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Pelosi: Facebook’s behavior is ‘shameful’

Speaker Nancy Pelosi conducts her weekly news conference in the Capitol Visitor Center on January 9, 2020. (Tom Williams/CQ Roll Call)

The Year in Fintech
Fintech Beat podcast, Ep. 33

LONDON, ENGLAND - OCTOBER 24: A visual representation of the digital Cryptocurrency, Bitcoin on October 24, 2017 in London, England. (Photo by Dan Kitwood/Getty Images)

Rules, privacy issues loom for fintech industry in 2020
Advocates foresee sparse congressional activity for 2020

Facebook changed the fintech industry's focus this year when the social media giant announced plans to launch its own cryptocurrency called Libra. (Photo by Chesnot/Getty Images)

The nascent financial technology industry started the year faintly optimistic that the 116th Congress would pass bills in its favor. But as 2019 comes to an end without legislation, the industry isn’t even expecting action in 2020. And for that, they’re feeling relieved, not disappointed.

Facebook Inc.’s midyear announcement that it planned to launch a cryptocurrency, Libra, upended the industry’s focus, tilting the legislative strategy from pressing hard for beneficial bills to staying clear of measures aimed at checking the social media giant’s ambitions to transform commerce.

Zuckerberg threatened with Facebook breakup
At hearing, lawmakers press founder and CEO over Libra cryptocurrency plan

Mark Zuckerberg arrives to testify at House Financial Services hearing on its cryptocurrency proposal. (Bill Clark/CQ Roll Call)

Facebook has ‘a lot of work to do’ Zuckerberg tells committee

The view Mark Zuckerberg, chairman and CEO of Facebook, will have during the House Financial Services hearing intended to examine the impacts of Facebook on the financial services and housing sectors on Wednesday. (Bill Clark/CQ Roll Call)

Mark Zuckerberg, the chairman and chief executive officer of Facebook, told a House Committee on Wednesday the company has faced “a challenging few years” but argued plans to launch a new cryptocurrency called Libra would have a positive impact for society.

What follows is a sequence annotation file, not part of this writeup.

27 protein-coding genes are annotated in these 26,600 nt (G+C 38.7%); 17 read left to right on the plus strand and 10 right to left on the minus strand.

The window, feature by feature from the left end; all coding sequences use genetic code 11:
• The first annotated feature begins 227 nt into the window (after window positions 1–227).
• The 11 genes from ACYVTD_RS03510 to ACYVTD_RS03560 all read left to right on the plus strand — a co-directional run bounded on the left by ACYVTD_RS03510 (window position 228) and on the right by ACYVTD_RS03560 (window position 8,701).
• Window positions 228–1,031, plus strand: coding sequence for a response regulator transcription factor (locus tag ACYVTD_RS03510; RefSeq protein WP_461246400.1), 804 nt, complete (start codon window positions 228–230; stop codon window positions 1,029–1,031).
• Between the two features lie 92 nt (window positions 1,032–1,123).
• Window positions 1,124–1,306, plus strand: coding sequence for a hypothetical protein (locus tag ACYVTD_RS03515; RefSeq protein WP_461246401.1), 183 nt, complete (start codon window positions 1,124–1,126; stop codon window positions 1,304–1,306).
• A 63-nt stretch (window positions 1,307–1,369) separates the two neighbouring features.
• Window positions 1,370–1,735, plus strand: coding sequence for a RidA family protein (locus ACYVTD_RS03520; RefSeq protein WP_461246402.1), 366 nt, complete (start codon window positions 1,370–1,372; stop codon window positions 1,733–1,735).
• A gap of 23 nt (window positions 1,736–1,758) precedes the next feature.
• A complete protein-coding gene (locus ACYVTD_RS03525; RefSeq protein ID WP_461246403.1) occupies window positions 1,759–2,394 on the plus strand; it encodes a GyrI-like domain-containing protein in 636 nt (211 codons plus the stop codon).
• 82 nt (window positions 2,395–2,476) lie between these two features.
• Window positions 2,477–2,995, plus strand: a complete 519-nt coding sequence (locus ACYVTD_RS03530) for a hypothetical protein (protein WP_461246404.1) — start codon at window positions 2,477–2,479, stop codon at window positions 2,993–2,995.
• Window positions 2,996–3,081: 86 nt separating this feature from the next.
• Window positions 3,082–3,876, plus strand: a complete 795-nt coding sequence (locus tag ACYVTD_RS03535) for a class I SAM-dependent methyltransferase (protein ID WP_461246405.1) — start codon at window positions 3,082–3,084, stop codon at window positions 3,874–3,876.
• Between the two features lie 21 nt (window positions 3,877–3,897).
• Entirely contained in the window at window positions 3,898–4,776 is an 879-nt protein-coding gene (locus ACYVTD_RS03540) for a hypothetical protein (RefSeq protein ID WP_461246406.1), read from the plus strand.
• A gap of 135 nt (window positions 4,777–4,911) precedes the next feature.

Watch: King calls principles ‘timeless’

Rep. Steve King, R-Iowa, attends a rally with Angel Families on the East Front of the Capitol, to highlight crimes committed by illegal immigrants in the U.S., on September 7, 2018. (Tom Williams/CQ Roll Call)

How the Bank of England is keeping pace with the surge in fintech
Fintech Beat podcast, Episode 12

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Rep. Ilhan Omar and ‘squad’ school House Democrats in social competition
The Minnesota Democrat is the first freshman to win ‘Overall MVP’ in the three-week internal contest

Rep. Ilhan Omar won House Democrats’ 2019 Member Online All-Star Competition. The results couldn’t have come as a surprise. (Tom Williams/CQ Roll Call)

Rep. Ilhan Omar stole the social spotlight in House Democrats’ 10th annual Member Online All-Star Competition. The Minnesota Democrat is the first freshman to win the overall popularity contest, cleaning up with nearly 150,000 new followers.

Following oh so closely behind? The rest of Omar’s “squad,” of course: freshman Reps. Ayanna Pressley, Rashida Tlaib and Alexandria Ocasio-Cortez, who rounded out the top five, along with Texas Rep. Joaquin Castro.

Facebook’s cryptocurrency hearing, explained
Fintech Beat podcast, Episode 11

David Marcus, head of Facebook's Calibra digital wallet service, testifies during the Senate Banking, Housing and Urban Affairs Committee hearing on "Examining Facebook's Proposed Digital Currency and Data Privacy Considerations" on Tuesday, July 16, 2019. (Bill Clark/CQ Roll Call)

No issue has generated more concern about Facebook’s Libra than the potential for it to be abused as a tool to finance terrorism or launder money.

In this episode, Fintech Beat talks with data and analytics firm Chainalysis about international regulatory efforts, so-called clustering and blockchain forensics.

Lawmakers hint at regulatory models for Facebook cryptocurrency
Libra: ‘Which is it, fish or fowl?’

“This looks exactly like an exchange-traded fund,” said Rep. Jim Himes, D-Conn., (File photo by Bill Clark/CQ Roll Call)

House members suggested Wednesday that Facebook Inc.‘s proposed cryptocurrency could be deemed an exchange-traded fund, a currency or a commodity, all of which could require some degree of regulatory oversight.

“What we’re struggling with is: What are you?” said Democratic Colorado Rep. Ed Perlmutter summing up a four-hour House Financial Services Committee grilling of a company executive about the proposed cryptocurrency known as Libra.